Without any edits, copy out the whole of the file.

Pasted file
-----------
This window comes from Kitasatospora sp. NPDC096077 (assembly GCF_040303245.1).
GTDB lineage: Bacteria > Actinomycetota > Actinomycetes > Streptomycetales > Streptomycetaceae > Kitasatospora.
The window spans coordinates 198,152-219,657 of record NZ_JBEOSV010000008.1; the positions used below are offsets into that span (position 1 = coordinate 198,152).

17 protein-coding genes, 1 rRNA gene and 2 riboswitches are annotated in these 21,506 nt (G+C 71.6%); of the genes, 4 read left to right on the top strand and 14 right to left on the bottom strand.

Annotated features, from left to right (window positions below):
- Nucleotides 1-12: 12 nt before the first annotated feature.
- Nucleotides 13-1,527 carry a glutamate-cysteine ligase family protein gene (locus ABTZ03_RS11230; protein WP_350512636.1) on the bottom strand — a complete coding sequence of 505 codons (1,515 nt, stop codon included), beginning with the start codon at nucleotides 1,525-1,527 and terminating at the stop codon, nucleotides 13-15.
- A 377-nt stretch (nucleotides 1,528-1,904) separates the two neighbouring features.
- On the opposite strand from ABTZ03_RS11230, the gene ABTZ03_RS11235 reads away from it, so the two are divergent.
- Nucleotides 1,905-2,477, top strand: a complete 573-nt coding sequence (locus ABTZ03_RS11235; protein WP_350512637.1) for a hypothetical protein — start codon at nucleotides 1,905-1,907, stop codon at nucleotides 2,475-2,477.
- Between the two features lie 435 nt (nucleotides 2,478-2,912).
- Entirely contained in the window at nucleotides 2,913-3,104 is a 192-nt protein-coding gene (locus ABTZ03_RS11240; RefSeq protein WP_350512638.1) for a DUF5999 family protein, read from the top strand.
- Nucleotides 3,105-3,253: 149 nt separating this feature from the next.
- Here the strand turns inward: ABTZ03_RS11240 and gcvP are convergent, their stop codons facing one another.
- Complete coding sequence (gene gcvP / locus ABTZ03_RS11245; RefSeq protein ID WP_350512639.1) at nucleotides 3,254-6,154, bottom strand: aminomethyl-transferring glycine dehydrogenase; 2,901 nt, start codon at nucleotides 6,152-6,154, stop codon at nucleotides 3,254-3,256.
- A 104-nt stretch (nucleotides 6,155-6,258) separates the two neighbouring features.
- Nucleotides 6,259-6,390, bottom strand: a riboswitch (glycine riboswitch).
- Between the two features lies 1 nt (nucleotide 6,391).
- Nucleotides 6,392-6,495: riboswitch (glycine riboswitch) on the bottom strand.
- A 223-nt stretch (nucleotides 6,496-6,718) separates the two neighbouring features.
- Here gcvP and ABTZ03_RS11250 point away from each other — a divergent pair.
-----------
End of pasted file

This window comes from Kitasatospora sp. NPDC096077 (assembly GCF_040303245.1).
GTDB lineage: Bacteria > Actinomycetota > Actinomycetes > Streptomycetales > Streptomycetaceae > Kitasatospora.
The window spans coordinates 198,152-219,657 of record NZ_JBEOSV010000008.1; the positions used below are offsets into that span (position 1 = coordinate 198,152).

17 protein-coding genes, 1 rRNA gene and 2 riboswitches are annotated in these 21,506 nt (G+C 71.6%); of the genes, 4 read left to right on the top strand and 14 right to left on the bottom strand.

Annotated features, from left to right (window positions below):
- Nucleotides 1-12: 12 nt before the first annotated feature.
- Nucleotides 13-1,527 carry a glutamate-cysteine ligase family protein gene (locus ABTZ03_RS11230; protein WP_350512636.1) on the bottom strand — a complete coding sequence of 505 codons (1,515 nt, stop codon included), beginning with the start codon at nucleotides 1,525-1,527 and terminating at the stop codon, nucleotides 13-15.
- A 377-nt stretch (nucleotides 1,528-1,904) separates the two neighbouring features.
- On the opposite strand from ABTZ03_RS11230, the gene ABTZ03_RS11235 reads away from it, so the two are divergent.
- Nucleotides 1,905-2,477, top strand: a complete 573-nt coding sequence (locus ABTZ03_RS11235; protein WP_350512637.1) for a hypothetical protein — start codon at nucleotides 1,905-1,907, stop codon at nucleotides 2,475-2,477.
- Between the two features lie 435 nt (nucleotides 2,478-2,912).
- Entirely contained in the window at nucleotides 2,913-3,104 is a 192-nt protein-coding gene (locus ABTZ03_RS11240; RefSeq protein WP_350512638.1) for a DUF5999 family protein, read from the top strand.
- Nucleotides 3,105-3,253: 149 nt separating this feature from the next.
- Here the strand turns inward: ABTZ03_RS11240 and gcvP are convergent, their stop codons facing one another.
- Complete coding sequence (gene gcvP / locus ABTZ03_RS11245; RefSeq protein ID WP_350512639.1) at nucleotides 3,254-6,154, bottom strand: aminomethyl-transferring glycine dehydrogenase; 2,901 nt, start codon at nucleotides 6,152-6,154, stop codon at nucleotides 3,254-3,256.
- A 104-nt stretch (nucleotides 6,155-6,258) separates the two neighbouring features.
- Nucleotides 6,259-6,390, bottom strand: a riboswitch (glycine riboswitch).
- Between the two features lies 1 nt (nucleotide 6,391).
- Nucleotides 6,392-6,495: riboswitch (glycine riboswitch) on the bottom strand.
- A 223-nt stretch (nucleotides 6,496-6,718) separates the two neighbouring features.
- Here gcvP and ABTZ03_RS11250 point away from each other — a divergent pair.